7) organizing peaceful civil actions that convey to those holding the levers of power in the Executive, Legislative and Judicial branches that we intend to vindicate United States law and United States international obligations and hold them accountable.

8) Seeking assistance from foreign and international tribunals to make sure that these perpetrators serve time for their crimes.

It is abundantly clear that President George Bush ordered torture. By dehumanizing others through torture and murder he dehumanizes America and Americans. Criminal prosecution is a viable means to demonstrate the importance for Americans of the most basic rules of US and international law. Let the world know that we are not barbarians.

BENJAMIN G. DAVIS is an Association Professor of Law at the University of Toledo School of Law.

 

 

 

 

 

More articles by:
February 21, 2018
CounterPunch News Service
A Call to Celebrate 2018 as the Year of William Edward Burghardt Du Bois by the Saturday Free School
February 20, 2018
Nick Pemberton
The Gun Violence the Media Shows Us and the State Violence They Don’t
John Eskow
Sympathy for the Drivel: On the Vocabulary of President Nitwit
John Steppling
Trump, Putin, and Nikolas Cruz Walk Into a Bar…
John W. Whitehead
America’s Cult of Violence Turns Deadly
Ishmael Reed
Charles F. Harris: He Popularized Black History
Will Podmore
Paying the Price: the TUC and Brexit
George Burchett
Plumpes Denken: Crude thinking
Binoy Kampmark
The Caring Profession: Peacekeeping, Blue Helmets and Sexual Abuse
Lawrence Wittner
The Trump Administration’s War on Workers
David Swanson
The Question of Sanctions: South Africa and Palestine
Walter Clemens
Murderers in High Places
Dean Baker
How Does the Washington Post Know that Trump’s Plan Really “Aims” to Pump $1.5 Trillion Into Infrastructure Projects?
February 19, 2018
Rob Urie
Mueller, Russia and Oil Politics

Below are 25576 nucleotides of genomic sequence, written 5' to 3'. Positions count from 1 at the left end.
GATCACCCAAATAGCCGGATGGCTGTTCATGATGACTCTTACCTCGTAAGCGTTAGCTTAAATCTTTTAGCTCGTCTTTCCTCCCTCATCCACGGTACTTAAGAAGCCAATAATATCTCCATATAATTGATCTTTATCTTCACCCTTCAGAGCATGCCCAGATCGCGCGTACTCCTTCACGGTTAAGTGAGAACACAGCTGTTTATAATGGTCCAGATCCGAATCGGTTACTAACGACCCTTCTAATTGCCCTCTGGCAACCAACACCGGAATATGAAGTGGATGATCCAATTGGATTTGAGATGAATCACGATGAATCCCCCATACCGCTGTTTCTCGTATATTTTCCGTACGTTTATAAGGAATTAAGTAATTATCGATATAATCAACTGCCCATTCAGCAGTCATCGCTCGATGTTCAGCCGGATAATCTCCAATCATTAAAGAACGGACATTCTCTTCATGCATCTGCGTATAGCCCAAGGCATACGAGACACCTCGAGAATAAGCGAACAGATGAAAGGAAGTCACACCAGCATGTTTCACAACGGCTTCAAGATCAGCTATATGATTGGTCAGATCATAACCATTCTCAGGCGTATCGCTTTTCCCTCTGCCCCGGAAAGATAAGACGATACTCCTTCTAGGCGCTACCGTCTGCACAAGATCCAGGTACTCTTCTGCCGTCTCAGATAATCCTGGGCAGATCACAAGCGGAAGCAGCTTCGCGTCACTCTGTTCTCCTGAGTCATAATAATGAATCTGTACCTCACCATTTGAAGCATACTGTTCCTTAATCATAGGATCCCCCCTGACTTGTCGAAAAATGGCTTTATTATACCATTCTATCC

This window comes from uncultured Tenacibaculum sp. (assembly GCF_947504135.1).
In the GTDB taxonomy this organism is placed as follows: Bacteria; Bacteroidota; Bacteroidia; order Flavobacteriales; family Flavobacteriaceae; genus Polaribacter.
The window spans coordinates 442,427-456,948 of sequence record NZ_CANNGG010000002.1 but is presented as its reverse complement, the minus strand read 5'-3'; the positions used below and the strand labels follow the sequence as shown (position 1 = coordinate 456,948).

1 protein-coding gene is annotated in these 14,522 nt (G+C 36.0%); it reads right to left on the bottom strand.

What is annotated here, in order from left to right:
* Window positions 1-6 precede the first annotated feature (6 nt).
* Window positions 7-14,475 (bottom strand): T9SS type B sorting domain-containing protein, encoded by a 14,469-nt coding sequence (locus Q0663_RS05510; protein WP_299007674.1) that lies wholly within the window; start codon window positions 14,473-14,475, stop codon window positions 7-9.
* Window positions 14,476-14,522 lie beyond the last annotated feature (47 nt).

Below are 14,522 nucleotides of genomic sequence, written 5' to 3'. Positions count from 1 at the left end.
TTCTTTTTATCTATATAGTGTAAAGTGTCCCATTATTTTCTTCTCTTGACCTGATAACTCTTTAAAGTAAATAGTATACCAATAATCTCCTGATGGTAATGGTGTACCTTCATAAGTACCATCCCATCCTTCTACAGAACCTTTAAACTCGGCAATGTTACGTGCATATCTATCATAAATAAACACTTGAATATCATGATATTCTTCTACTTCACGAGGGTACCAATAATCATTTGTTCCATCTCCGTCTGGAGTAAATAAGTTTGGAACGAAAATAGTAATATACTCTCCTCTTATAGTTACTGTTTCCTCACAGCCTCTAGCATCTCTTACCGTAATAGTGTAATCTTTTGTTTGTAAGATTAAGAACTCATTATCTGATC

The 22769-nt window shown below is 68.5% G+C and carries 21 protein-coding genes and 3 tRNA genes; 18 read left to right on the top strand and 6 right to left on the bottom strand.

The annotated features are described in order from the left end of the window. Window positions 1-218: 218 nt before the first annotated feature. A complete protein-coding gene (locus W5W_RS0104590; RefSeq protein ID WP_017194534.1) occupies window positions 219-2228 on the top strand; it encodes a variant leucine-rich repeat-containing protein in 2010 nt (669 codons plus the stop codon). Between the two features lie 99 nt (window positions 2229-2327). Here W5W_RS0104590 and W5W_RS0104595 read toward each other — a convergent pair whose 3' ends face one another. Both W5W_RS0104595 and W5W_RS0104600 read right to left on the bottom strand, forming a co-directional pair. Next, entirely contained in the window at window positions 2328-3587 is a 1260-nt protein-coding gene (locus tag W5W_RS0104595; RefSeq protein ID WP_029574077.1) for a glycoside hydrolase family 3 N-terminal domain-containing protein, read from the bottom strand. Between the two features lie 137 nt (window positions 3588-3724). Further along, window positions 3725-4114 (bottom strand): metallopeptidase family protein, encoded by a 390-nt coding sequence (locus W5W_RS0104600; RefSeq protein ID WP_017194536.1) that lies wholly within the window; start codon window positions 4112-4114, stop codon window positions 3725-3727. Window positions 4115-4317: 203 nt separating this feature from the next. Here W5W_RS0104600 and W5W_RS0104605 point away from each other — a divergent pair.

Richard Moser
Mueller the Politician
Robert Hunziker
There Is No Time Left
Nino Pagliccia
Venezuela Decides to Hold Presidential Elections, the Opposition Chooses to Boycott Democracy
Daniel Warner
Parkland Florida: Revisiting Michael Fields
Sheldon Richman
‘Peace Through Strength’ is a Racket
Wilfred Burchett
Vietnam Will Win: Taking on the Pentagon
Patrick Cockburn
People Care More About the OXFAM Scandal Than the Cholera Epidemic
Ted Rall
On Gun Violence and Control, a Political Gordian Knot
Binoy Kampmark
Making Mugs of Voters: Mueller’s Russia Indictments
Dave Lindorff
Mass Killers Abetted by Nutjobs
Myles Hoenig
A Response to David Axelrod
Colin Todhunter
The Royal Society and the GMO-Agrochemical Sector
Cesar Chelala
A Student’s Message to Politicians about the Florida Massacre
Weekend Edition
February 16, 2018
Friday - Sunday
Jeffrey St. Clair
American Carnage
Paul Street
Michael Wolff, Class Rule, and the Madness of King Don
Andrew Levine
Had Hillary Won: What Now?
David Rosen
Donald Trump’s Pathetic Sex Life
Susan Roberts
Are Modern Cities Sustainable?
Joyce Nelson
Canada vs. Venezuela: Have the Koch Brothers Captured Canada’s Left?
Geoff Dutton
America Loves Islamic Terrorists (Abroad): ISIS as Proxy US Mercenaries
Mike Whitney
The Obnoxious Pence Shows Why Korea Must End US Occupation
Joseph Natoli
In the Post-Truth Classroom
John Eskow
One More Slaughter, One More Piece of Evidence: Racism is a Terminal Mental Disease
John W. Whitehead
War Spending Will Bankrupt America
Robert Fantina
Guns, Violence and the United States
Dave Lindorff
Trump’s Latest Insulting Proposal: Converting SNAP into a Canned Goods Distribution Program
Robert Hunziker
Global Warming Zaps Oxygen
John Laforge
$1.74 Trillion for H-bomb Profiteers and “Fake” Cleanups
CJ Hopkins
The War on Dissent: the Specter of Divisiveness
Peter A. Coclanis
Chipotle Bell
Anders Sandström – Joona-Hermanni Mäkinen
Ways Forward for the Left
FacebookTwitterGoogle+RedditEmail